Bailey, Nick and Walker, Helen (2001) Managing the transition to work: the role of the planning network in British town planning education. Planning Practice & Research, 16 (1). pp. 71-78. ISSN 0269-7459
Official URL: http://dx.doi.org/10.1080/02697450120049588
The development of town planning education in the United Kingdom can be traced back over at least sixty years and has always enjoyed a close relationship with practitioners, employers and the professional body, the Royal Town Planning Institute (RTPI). In order to ensure an intake of sufficient quality to a growing profession, the Institute offered its own exams until the 1980s and then initiated the current system of accrediting both undergraduate and postgraduate programmes of study. This system of accreditation emphasises the importance of relevant knowledge, skills and values as well as core and specialised studies. The vocational nature of town planning requires that graduates have the breadth of understanding as well as the practical skills in order to practice effectively. Thus accredited courses have over time developed strong links with employers and practitioners. Rapid developments in the scope and range of planning, and the skills needed to work in it, have reflected changes in public policy and growing number of agencies concerned with the built environment. The system of regular quinquennial visits to accredit courses has helped ensure that this acceptance of change has become part of the culture of planning schools.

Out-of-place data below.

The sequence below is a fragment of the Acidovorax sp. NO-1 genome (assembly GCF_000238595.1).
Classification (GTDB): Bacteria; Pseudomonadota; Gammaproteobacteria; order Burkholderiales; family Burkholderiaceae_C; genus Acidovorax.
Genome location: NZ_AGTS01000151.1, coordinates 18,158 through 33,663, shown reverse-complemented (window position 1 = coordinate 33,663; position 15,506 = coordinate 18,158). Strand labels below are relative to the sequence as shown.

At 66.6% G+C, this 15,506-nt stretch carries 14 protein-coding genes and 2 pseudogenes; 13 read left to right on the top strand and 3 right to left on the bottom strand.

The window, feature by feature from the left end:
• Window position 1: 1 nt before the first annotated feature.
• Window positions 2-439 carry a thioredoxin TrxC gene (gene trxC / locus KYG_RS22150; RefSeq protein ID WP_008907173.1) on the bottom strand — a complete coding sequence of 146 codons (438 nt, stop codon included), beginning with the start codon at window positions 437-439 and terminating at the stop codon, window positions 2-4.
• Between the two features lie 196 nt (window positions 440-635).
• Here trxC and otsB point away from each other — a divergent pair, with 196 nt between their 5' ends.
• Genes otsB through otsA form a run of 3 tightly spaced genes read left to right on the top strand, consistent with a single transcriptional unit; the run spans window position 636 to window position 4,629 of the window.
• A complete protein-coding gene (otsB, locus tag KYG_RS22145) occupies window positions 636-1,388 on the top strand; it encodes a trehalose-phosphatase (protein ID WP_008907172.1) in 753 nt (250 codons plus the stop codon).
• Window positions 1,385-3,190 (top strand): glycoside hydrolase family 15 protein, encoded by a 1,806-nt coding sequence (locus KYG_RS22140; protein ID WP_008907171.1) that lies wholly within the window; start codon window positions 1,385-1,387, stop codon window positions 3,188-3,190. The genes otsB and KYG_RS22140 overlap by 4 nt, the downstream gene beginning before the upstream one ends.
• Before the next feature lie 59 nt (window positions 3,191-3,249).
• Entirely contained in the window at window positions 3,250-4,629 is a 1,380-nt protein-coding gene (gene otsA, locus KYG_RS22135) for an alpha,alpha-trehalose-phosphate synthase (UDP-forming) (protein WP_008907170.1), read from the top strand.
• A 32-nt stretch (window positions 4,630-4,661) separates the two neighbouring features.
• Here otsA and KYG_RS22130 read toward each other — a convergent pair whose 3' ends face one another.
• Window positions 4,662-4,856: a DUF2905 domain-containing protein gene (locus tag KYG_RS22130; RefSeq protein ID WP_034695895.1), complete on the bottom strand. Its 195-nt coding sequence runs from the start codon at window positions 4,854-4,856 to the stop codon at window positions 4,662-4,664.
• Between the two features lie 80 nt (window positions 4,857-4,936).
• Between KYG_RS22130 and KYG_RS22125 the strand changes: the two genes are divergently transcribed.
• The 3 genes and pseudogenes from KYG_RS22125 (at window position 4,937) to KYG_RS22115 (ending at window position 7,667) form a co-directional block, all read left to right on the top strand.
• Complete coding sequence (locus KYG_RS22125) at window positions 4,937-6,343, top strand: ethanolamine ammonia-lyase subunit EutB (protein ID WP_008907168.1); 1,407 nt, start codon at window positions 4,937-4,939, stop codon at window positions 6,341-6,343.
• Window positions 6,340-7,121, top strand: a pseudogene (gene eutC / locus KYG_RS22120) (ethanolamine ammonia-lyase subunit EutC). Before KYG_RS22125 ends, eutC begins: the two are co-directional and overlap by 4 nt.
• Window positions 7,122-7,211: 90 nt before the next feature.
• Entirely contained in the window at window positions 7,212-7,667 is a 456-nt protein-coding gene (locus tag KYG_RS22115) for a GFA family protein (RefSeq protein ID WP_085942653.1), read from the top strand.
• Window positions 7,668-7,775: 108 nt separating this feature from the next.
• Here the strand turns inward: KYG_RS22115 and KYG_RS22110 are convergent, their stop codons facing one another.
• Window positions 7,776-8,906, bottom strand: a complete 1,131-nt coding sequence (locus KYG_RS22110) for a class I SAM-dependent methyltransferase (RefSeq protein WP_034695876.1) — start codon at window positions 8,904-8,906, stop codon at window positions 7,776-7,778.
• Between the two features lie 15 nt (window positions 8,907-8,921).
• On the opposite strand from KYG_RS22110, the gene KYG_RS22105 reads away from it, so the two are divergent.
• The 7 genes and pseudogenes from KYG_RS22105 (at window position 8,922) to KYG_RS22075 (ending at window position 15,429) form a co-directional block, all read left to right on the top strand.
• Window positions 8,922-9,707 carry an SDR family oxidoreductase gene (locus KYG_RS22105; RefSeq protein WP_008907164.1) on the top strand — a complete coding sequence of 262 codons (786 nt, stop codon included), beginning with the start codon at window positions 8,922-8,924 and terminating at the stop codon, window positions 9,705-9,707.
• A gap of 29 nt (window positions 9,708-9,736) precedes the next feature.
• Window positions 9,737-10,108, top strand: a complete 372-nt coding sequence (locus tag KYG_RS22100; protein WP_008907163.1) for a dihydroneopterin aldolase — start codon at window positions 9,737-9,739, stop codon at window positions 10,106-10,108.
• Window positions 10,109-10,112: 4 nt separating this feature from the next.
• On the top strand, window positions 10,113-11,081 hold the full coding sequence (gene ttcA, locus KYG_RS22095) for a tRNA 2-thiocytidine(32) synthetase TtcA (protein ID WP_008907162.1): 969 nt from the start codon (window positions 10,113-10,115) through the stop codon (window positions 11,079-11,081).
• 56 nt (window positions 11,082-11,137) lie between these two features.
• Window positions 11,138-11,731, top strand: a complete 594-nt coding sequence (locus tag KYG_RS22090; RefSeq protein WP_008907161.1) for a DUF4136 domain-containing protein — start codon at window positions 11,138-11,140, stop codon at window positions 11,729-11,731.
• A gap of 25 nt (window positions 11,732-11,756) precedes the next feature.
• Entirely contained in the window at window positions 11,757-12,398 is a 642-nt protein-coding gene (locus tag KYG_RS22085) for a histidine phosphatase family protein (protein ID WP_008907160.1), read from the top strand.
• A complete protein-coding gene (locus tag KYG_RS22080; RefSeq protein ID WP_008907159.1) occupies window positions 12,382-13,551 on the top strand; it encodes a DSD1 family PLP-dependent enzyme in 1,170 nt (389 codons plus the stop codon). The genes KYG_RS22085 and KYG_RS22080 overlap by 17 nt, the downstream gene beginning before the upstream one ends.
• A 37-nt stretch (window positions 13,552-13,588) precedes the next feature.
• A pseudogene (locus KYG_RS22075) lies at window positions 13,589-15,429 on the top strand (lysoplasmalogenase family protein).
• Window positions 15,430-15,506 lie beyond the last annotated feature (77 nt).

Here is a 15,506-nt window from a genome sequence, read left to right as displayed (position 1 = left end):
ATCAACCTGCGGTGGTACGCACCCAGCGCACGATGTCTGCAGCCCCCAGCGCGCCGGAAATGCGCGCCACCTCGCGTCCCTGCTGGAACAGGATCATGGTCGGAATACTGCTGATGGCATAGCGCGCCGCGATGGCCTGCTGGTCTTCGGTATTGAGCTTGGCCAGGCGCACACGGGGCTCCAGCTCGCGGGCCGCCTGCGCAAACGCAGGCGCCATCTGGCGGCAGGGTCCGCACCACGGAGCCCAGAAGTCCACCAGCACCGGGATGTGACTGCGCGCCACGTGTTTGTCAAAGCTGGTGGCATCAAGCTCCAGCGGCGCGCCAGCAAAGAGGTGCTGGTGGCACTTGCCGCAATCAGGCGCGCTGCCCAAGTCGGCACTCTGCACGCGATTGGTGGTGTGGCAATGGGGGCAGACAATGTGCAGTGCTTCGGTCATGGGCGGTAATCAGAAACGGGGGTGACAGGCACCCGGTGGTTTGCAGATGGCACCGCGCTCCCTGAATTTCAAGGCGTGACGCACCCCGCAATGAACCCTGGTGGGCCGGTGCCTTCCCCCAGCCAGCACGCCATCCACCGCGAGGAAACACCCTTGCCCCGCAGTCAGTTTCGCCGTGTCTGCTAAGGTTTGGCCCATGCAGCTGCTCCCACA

|Research Community:||University of Westminster > Architecture and the Built Environment, School of|
|Deposited On:||14 Feb 2006|
|Last Modified:||11 Aug 2010 15:29|
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